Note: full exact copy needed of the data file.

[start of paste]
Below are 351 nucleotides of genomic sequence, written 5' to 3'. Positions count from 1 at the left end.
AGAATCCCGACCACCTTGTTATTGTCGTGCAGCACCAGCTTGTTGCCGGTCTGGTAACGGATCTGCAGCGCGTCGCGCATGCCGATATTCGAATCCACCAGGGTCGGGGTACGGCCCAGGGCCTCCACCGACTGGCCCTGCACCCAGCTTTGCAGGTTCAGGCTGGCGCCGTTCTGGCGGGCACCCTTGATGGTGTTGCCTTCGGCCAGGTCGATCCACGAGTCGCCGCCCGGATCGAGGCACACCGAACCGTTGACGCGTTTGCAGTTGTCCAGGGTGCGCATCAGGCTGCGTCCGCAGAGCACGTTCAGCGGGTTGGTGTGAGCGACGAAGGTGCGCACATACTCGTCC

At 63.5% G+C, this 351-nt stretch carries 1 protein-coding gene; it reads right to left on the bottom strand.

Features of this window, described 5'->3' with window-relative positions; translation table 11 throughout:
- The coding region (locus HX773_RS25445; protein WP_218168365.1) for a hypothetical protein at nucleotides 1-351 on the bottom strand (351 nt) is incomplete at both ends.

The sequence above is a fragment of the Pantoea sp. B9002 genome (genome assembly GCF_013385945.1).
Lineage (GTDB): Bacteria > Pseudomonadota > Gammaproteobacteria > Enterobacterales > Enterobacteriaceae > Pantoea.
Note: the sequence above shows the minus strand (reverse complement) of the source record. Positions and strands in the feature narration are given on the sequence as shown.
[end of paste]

Below are 351 nucleotides of genomic sequence, written 5' to 3'. Positions count from 1 at the left end.
AGAATCCCGACCACCTTGTTATTGTCGTGCAGCACCAGCTTGTTGCCGGTCTGGTAACGGATCTGCAGCGCGTCGCGCATGCCGATATTCGAATCCACCAGGGTCGGGGTACGGCCCAGGGCCTCCACCGACTGGCCCTGCACCCAGCTTTGCAGGTTCAGGCTGGCGCCGTTCTGGCGGGCACCCTTGATGGTGTTGCCTTCGGCCAGGTCGATCCACGAGTCGCCGCCCGGATCGAGGCACACCGAACCGTTGACGCGTTTGCAGTTGTCCAGGGTGCGCATCAGGCTGCGTCCGCAGAGCACGTTCAGCGGGTTGGTGTGAGCGACGAAGGTGCGCACATACTCGTCC

At 63.5% G+C, this 351-nt stretch carries 1 protein-coding gene; it reads right to left on the bottom strand.

Features of this window, described 5'->3' with window-relative positions; translation table 11 throughout:
- The coding region (locus HX773_RS25445; protein WP_218168365.1) for a hypothetical protein at nucleotides 1-351 on the bottom strand (351 nt) is incomplete at both ends.

The sequence above is a fragment of the Pantoea sp. B9002 genome (genome assembly GCF_013385945.1).
Lineage (GTDB): Bacteria > Pseudomonadota > Gammaproteobacteria > Enterobacterales > Enterobacteriaceae > Pantoea.
Note: the sequence above shows the minus strand (reverse complement) of the source record. Positions and strands in the feature narration are given on the sequence as shown.